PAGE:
Munich Personal RePEc Archive

Could Europe Take the Slack Caused by a Slowdown in US Growth?

Lorca-Susino, Maria (2006): Could Europe Take the Slack Caused by a Slowdown in US Growth? Published in: European Union Miami Analysis (EUMA) , Vol. 3, (October 2006): pp. 1-4.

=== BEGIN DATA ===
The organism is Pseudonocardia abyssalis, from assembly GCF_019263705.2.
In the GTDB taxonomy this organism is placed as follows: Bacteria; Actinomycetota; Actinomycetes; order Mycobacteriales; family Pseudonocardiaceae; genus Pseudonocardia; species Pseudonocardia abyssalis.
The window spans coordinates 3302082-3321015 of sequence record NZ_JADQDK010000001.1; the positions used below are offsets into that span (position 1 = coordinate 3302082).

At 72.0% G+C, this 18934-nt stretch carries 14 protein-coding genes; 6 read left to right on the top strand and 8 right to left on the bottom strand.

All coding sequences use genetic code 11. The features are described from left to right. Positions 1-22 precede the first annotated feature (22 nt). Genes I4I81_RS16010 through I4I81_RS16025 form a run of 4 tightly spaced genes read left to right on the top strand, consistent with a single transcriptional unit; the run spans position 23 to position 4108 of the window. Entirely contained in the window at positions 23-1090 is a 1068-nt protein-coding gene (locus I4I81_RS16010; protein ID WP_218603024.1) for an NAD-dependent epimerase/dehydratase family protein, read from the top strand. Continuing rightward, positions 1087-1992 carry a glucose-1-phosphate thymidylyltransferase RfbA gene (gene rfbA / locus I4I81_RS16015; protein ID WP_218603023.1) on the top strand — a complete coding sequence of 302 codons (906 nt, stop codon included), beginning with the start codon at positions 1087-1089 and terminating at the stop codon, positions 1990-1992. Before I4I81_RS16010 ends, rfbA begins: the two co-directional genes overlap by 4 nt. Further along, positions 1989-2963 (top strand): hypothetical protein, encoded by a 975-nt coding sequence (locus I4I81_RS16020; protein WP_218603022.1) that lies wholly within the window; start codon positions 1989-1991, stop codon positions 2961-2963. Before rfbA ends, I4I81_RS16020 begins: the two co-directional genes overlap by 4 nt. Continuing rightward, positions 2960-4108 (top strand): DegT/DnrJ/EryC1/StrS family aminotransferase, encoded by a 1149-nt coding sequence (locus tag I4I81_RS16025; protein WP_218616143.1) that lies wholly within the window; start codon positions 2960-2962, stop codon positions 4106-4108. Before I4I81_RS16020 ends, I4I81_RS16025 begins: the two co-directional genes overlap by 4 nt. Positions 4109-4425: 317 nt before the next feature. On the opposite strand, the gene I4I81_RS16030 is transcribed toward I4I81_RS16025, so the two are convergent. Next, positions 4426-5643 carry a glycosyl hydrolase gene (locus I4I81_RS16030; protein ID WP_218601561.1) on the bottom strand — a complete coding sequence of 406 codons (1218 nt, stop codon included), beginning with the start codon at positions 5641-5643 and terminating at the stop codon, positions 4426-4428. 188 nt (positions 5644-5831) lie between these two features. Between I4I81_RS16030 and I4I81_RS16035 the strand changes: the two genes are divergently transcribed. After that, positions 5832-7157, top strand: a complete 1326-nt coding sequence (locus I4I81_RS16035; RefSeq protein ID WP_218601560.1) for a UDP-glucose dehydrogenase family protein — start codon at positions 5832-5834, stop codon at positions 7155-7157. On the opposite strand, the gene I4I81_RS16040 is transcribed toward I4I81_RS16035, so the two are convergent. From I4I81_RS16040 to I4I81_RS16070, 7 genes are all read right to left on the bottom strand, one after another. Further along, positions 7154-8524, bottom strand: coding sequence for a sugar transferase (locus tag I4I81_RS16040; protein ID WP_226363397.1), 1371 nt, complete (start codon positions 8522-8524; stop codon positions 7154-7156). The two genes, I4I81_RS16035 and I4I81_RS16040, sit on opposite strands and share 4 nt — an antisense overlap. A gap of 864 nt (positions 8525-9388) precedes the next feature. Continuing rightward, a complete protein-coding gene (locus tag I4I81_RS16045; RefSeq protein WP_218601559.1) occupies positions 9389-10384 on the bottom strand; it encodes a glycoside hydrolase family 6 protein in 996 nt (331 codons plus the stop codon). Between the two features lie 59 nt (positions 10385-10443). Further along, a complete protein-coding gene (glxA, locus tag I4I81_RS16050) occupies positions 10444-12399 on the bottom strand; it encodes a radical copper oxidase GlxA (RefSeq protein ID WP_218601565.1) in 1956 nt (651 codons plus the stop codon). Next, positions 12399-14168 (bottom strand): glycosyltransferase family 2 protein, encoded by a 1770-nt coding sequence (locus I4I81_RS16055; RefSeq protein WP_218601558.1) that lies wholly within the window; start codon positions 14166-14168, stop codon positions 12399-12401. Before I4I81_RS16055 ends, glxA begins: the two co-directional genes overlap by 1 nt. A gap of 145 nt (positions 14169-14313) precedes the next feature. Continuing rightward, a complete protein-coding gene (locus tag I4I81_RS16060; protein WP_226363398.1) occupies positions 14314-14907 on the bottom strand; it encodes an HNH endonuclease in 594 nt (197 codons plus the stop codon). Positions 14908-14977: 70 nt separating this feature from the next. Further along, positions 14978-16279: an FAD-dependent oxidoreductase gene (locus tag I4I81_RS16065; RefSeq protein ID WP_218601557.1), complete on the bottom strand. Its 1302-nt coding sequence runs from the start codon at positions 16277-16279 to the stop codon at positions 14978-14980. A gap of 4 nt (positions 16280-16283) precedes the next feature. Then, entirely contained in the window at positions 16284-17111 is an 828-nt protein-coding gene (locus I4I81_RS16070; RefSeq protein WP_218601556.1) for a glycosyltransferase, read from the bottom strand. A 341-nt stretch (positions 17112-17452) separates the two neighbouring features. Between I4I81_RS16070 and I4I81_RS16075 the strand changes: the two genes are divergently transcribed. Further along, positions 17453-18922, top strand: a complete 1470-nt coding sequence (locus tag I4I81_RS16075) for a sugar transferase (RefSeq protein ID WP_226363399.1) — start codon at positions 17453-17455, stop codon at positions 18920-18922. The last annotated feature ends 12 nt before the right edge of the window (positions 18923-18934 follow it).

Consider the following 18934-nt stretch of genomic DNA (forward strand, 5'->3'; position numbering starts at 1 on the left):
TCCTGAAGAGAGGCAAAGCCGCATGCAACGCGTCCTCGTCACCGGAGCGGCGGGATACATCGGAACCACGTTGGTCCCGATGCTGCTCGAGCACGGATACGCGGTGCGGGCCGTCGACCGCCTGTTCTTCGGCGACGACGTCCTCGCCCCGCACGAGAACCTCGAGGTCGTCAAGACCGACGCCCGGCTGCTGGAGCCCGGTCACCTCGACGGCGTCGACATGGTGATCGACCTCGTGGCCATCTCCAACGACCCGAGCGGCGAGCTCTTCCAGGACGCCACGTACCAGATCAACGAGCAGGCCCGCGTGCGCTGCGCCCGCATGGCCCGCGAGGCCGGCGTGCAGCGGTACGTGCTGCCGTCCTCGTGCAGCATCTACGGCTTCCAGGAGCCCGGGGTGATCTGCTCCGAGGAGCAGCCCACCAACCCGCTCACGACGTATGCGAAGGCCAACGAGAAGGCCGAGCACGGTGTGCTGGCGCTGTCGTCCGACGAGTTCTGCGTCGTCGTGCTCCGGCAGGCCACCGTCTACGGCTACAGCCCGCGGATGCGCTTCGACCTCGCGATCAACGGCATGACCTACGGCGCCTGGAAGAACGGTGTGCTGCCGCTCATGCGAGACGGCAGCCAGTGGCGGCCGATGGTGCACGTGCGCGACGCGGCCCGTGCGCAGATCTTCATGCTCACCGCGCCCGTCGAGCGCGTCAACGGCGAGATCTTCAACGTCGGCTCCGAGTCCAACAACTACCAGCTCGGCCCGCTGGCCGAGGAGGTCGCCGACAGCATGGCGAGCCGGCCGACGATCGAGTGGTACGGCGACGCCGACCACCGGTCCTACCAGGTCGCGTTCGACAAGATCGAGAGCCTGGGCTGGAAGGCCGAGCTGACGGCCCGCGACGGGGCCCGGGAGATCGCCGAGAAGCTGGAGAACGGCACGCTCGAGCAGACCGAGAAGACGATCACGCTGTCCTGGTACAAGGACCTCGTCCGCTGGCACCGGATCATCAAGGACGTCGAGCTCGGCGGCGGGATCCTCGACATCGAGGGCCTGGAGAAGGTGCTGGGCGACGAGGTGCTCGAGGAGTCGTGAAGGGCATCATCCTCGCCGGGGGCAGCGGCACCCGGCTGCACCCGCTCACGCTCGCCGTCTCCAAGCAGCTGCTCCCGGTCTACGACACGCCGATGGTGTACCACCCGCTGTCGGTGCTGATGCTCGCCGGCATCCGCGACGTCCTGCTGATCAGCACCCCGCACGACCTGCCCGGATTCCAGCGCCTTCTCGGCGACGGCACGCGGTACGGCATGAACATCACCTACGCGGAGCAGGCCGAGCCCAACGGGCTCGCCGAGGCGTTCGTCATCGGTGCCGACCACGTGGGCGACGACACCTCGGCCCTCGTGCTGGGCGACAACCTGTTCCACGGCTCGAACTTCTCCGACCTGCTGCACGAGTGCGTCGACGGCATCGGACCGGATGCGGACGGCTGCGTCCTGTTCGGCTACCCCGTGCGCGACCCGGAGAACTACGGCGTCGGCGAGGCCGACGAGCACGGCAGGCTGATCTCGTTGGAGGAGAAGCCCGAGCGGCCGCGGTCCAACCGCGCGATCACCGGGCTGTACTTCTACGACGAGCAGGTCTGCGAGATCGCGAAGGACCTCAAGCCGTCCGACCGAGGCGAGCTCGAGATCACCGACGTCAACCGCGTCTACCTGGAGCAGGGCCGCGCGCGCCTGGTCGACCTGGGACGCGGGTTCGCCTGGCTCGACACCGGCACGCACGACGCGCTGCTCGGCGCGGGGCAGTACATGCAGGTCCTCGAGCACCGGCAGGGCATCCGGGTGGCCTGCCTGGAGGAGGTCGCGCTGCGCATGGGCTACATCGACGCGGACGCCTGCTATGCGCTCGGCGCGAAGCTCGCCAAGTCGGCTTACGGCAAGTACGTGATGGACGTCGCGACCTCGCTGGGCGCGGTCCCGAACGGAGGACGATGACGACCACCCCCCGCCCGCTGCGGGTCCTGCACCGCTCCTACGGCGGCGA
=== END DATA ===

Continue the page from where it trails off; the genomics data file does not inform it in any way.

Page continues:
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According to the International Monetary Fund ¨World Economic Outlook¨ published September 6th, in 2006 the World will enjoy a fifth year of consecutive growth with an economy on track to grow at 5.1%. In the European Union, Joaquin Almunia – European Union monetary affairs commissioner - has raised the EU growth forecast from 2.1% to 2.5% for year 2006. In the ¨Macroeconomic and Financial Situation in the European Union ¨ report, presented in Madrid last Septermber, Almunia gave the most upbeat assessment of the Eurozone economy for years, claiming that the economic recovery was robust and that structural reform in the labor, financial and product markets were paying off. He explicitly reported that ¨Economic growth this year is set to be the best we have had since 2000¨ and even expressed confidence in a further economic growth update for 2007 since he believes that the economic reforms will continue. The latest unemployment rate for the Eurozone— 8% in July— together with an accelerating growth driven by a boost in domestic demand and investment are nothing but good news for Almunia for whom the inflation rate is under control at 2.3%. However, according with the mentioned IMF report, this economic boom is predicted to finish in 2007 and – while the IMF agrees with Almunia´s in an unprecedented economic growth for 2006— it forecasts a ¨soft landing¨ for the world economy for 2007, leaded by a slowdown in the US economy, ¨risk to the global outlook is clearly tilted to the downside, there is one-in-six chance of growth falling below 3.25 per cent in 2007¨ a significant decline compared with the 5.1% growth confirmed for 2006. While for Almunia structural changes, employment and domestic growth are the reason for a continuous economic boom, for the IMF the burst will come by a slowdown in the US housing market and the actual surge in inflationary expectations that are forcing central banks to raise interest rates.

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